As such, cities with more balanced transportation conditions for liveable environments are ones in which decision makers understand the aforementioned relationship and apply two sets of policies to shift a substantial portion of car trips to transit ones (i.e., moving from assessing individual travellers’ choices to considering the system’s optimal condition – whereby the total disutility on both modes of travel is at its minimum). To achieve such an improvement, cities have consistently applied two sets of transportation policy: incentives to use transit and disincentivising car use.
Figure 4 shows how these two sets of measures result in a shift of the equilibrium point from the individual equilibrium point (IE) toward the system optimum (SO): transit incentives move the T curve down to T’, whereas auto disincentives move the C curve up to C’. The result is a shift of travel from car to transit such that the distribution between them, known as MODAL SPLIT, goes from the initial IE toward the SO through the individual decisions of travellers, and remains stable there. Figure 4 demonstrates how the total disutility of travel on both modes, which was initially at the IE level, has been reduced to SO, again equal on both cars and the transit system.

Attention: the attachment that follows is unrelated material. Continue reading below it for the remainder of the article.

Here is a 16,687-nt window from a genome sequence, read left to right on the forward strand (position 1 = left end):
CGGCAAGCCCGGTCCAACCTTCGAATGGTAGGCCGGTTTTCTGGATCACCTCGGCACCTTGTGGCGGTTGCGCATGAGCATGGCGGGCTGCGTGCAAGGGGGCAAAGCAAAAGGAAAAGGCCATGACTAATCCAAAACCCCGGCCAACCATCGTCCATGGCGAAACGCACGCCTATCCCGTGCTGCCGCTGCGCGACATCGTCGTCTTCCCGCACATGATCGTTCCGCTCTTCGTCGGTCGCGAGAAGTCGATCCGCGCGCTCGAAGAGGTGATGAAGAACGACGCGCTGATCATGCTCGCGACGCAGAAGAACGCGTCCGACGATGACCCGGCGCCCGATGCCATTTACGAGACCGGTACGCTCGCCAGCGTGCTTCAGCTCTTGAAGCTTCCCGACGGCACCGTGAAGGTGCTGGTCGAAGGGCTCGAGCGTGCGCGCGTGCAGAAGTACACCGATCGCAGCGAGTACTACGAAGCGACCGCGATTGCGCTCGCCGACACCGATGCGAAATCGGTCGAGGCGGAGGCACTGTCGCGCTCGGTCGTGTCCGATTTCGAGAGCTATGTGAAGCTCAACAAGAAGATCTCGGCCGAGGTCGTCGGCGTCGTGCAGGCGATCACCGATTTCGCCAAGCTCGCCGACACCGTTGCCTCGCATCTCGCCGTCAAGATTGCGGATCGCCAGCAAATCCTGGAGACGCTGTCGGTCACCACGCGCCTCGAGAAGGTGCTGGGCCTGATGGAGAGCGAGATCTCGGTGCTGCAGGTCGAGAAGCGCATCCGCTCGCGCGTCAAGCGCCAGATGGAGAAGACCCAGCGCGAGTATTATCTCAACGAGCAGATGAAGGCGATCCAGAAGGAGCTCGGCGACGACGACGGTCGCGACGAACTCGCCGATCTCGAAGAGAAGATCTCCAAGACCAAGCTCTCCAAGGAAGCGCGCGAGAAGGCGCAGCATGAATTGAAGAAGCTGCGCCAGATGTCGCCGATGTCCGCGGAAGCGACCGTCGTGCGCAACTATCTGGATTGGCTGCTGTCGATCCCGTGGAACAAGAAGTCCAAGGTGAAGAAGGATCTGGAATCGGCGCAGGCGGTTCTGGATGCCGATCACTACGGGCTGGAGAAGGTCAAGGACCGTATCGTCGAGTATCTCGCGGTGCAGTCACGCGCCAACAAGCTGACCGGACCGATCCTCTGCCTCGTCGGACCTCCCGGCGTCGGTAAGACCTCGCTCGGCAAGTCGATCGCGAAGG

Transportation system operations based on IE are much less efficient and cause more serious negative impacts than their operations at SO travel distribution. Cities which attempt to solve their traffic problems by building more streets, highways, and parking facilities are going into transportation condition based on IE. To be liveable and greener, cities must consistently implement the following: incentives to using the transit system, a pedestrian-friendly urban environment, as well as policies that discourage car use.
The Dubai Road and Transport Authority illustrates this (see photo below). Transit and walking incentives consist of a variety of measures (such as building new transit systems, and providing more frequent, reliable, and faster services). These improvements may be physical, operational, financial, and may be short-term measures or long-term policies. Many physical measures attempt to disincentivise car use, such as introducing pedestrian streets, zones or squares, meter parking, road pricing, gasoline taxes, limiting parking supply, and so on. The policy to disincentivise car use does not mean that there should not be any street or highway improvements. Rather, it means that traffic congestion should be tackled by discouraging car use, as too much street and parking expansion makes cities less green and liveable.